The astonishing growth of the Christian Science...

Cannon Falls (Minn.) Beacon

The astonishing growth of the Christian Science churches and the attendant comparative falling off in the growth of other orthodox church membership have led the other churches—notably the Methodists and Episcopalians—to adopt into their church system a mental healing feature. Taking their cue from the orthodox medical fraternity, they attribute what results they obtain to the therapeutic power of suggestion. This is of course substantially opposed to the Christian Science theory, which is that they have rediscovered and readopted a very plain and simple though divine law of nature, whereby a proper appeal, in a proper spirit of worship and harmony with God, the all-Father and the all-Spirit, will bring about a proper and perfect adjustment of our physical forces and a restoration of diseased or enfeebled tissue. ...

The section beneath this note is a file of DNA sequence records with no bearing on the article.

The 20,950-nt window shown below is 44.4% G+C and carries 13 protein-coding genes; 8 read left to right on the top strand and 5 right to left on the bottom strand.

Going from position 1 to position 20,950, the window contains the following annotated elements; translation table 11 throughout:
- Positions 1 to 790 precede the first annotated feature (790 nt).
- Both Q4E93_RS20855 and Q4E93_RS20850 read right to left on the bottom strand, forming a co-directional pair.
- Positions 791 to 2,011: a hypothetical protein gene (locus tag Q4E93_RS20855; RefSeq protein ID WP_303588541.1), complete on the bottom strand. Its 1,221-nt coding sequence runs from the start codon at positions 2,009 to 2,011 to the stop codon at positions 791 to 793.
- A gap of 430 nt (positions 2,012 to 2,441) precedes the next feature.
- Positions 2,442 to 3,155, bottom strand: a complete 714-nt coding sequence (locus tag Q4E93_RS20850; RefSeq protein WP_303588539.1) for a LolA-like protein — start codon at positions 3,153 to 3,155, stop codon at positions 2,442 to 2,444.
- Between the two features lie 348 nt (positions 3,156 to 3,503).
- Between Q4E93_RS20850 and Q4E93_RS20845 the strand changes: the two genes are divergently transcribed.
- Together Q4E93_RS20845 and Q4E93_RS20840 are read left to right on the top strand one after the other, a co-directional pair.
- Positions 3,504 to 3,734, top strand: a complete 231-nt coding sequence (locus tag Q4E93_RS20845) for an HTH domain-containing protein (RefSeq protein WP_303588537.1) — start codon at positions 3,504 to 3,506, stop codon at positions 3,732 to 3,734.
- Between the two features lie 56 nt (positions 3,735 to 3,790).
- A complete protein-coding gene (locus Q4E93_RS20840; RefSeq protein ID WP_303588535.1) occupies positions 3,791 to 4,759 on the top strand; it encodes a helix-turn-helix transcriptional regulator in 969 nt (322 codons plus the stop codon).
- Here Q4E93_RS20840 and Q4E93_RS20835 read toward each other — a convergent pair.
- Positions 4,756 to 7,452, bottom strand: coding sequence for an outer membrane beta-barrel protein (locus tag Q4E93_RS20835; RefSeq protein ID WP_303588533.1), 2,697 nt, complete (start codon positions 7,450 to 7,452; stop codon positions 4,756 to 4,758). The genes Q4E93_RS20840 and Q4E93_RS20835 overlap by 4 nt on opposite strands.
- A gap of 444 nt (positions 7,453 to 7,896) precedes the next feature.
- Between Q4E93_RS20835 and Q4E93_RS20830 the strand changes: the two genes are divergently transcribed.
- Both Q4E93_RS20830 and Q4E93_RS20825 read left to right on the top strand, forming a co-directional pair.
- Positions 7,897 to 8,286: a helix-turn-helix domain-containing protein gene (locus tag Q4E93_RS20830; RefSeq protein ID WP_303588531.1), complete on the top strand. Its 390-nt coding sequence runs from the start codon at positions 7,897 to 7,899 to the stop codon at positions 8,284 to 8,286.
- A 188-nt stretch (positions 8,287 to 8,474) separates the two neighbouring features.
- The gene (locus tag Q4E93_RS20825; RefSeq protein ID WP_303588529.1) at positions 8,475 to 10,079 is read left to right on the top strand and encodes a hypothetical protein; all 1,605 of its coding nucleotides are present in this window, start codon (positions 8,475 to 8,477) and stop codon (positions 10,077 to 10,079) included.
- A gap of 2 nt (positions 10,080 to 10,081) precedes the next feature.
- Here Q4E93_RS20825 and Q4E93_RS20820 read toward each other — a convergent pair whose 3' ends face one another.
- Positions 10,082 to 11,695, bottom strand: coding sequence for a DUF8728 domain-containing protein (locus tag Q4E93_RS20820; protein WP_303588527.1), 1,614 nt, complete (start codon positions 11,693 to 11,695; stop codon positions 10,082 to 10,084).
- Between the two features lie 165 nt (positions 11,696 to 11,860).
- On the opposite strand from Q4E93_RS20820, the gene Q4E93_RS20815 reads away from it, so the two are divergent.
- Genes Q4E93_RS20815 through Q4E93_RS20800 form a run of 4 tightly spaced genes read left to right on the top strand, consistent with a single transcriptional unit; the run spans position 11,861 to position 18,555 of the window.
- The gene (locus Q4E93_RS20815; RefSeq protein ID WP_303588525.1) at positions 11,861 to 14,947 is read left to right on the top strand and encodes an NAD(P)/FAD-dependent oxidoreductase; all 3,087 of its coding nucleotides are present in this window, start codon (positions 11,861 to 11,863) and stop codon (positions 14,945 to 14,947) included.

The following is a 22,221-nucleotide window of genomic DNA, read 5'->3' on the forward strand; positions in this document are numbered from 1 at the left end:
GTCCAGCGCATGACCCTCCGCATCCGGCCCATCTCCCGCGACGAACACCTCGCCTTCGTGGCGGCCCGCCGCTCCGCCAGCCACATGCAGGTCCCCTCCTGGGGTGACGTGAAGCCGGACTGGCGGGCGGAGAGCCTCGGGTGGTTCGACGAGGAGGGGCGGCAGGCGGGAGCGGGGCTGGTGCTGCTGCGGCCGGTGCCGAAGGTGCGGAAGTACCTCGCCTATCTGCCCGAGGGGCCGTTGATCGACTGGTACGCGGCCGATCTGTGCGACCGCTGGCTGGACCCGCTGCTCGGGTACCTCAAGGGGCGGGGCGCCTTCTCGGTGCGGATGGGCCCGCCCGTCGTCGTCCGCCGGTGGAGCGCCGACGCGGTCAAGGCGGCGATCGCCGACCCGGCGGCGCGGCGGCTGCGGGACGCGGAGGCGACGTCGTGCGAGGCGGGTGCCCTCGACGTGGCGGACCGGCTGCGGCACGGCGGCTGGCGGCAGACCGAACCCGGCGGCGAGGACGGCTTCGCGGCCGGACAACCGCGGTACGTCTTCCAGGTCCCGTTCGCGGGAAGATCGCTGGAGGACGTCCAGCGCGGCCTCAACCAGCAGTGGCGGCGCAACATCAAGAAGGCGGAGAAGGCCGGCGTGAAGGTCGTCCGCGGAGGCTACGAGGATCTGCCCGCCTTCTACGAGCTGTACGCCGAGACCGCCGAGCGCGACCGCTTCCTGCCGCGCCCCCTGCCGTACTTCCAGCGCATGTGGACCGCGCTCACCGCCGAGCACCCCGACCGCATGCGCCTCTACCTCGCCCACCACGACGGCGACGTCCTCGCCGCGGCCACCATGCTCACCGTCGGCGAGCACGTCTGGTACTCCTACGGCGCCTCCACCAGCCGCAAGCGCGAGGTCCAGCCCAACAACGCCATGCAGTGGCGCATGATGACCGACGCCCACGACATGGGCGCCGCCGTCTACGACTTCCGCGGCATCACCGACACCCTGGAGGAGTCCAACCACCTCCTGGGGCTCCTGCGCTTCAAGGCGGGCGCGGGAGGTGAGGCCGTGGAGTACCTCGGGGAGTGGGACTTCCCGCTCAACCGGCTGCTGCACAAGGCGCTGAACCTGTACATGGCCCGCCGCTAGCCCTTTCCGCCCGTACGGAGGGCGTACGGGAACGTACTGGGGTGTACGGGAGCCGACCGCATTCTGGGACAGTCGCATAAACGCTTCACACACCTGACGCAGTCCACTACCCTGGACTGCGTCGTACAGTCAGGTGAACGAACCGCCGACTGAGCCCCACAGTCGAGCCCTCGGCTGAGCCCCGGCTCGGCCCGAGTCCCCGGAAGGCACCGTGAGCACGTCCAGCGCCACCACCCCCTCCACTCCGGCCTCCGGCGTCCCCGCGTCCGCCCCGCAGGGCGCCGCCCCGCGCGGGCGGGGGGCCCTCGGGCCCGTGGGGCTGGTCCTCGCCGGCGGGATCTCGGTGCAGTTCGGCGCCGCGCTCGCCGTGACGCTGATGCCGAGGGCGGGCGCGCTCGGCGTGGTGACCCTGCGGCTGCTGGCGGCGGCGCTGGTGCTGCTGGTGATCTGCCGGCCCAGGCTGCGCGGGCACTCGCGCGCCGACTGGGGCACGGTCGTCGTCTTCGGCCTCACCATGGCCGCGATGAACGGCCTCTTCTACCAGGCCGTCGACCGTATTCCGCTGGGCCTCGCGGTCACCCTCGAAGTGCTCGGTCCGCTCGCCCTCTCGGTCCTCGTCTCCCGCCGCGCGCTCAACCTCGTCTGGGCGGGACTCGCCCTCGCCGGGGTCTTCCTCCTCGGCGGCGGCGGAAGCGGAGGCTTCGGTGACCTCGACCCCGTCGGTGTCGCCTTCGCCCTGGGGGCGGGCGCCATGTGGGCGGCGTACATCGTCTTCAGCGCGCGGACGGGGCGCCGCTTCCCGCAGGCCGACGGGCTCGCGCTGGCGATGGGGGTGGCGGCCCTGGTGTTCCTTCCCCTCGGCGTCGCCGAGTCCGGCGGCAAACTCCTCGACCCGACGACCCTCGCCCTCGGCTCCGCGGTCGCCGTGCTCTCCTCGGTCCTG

Applying to the records of authenticated Christian Science cures the explanations of the apostles of Esculapius and the devotees of the drug cure, there still remains a great army of witnesses of thousands of cures that are unaccounted for on any hypothesis of common intelligence, common sense, and common honesty, covering practically the entire range of organic lesion. Nature abhors a vacuum; it is the law that when conditions become unbearable along any given line a change more or less revolutionary must occur. It is claimed, with how much justification we do not pretend to say, that the orthodox healing art has failed to keep abreast of the needs of the race, and is thus responsible for these psychological innovations. During moments of professional relaxation, in friendly converse, when, so to speak, the bars are down, in semiconfidential tones our friends the doctors frequently admit that as the science of medicine advances less drugs are prescribed. Why? It seems to be a matter among both medical men and laymen of the ability to break away from inherited or preconceived ideas; of ridding one's self of the belief that there is a revengeful element in nature or in nature's God, that must needs be propitiated by human bodily suffering for human mental mistakes; for surely, in acts of wisdom and folly alike, the body is servant to the mind. This will perhaps explain the uncompromising attitude of the medical profession toward the Christian Science theory and the cures it claims. Yet it is a most unscientific attitude to assume, and one by no means justified by the record of medical science; for, admitting freely and gratefully its benefits to mankind, what department of science has left a trail so well defined by fatal and fateful mistakes as has medicine? With all its demonstrated fallibility, does medical science assume to define with a brief and final edict the metes and bounds of that zone shrouded in impenetrable mist that lies between the grossly physical and the sunlit realm that lies beyond the verge of life? Even the exact sciences are in a state of transition, of evolvement. Do the apostles of medicine assume then to say the final word regarding the possibilities of a field which they have invaded in the most cursory manner, with reluctant steps, and by what have been unintentional experiments, producing what have often been unrecognized results? ...

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